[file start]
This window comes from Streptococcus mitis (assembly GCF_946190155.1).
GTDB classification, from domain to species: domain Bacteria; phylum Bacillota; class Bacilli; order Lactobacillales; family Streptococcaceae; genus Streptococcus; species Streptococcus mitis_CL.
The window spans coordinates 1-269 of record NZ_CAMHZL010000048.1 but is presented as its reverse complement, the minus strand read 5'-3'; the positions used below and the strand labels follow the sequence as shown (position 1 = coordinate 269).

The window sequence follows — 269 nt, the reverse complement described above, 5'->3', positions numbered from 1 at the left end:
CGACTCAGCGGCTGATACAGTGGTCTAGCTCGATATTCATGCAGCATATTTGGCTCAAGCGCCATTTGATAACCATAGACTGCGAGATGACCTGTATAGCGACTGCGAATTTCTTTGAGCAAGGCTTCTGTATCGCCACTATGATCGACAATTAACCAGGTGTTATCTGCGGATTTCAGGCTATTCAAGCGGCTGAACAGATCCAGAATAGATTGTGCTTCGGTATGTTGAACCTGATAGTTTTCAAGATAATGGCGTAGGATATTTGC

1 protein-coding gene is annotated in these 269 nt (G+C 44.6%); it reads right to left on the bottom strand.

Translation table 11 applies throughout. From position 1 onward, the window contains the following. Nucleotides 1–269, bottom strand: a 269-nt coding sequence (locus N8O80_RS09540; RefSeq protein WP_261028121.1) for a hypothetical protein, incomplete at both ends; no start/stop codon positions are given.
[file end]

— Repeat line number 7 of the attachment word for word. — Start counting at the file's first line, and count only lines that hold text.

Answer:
Translation table 11 applies throughout. From position 1 onward, the window contains the following. Nucleotides 1–269, bottom strand: a 269-nt coding sequence (locus N8O80_RS09540; RefSeq protein WP_261028121.1) for a hypothetical protein, incomplete at both ends; no start/stop codon positions are given.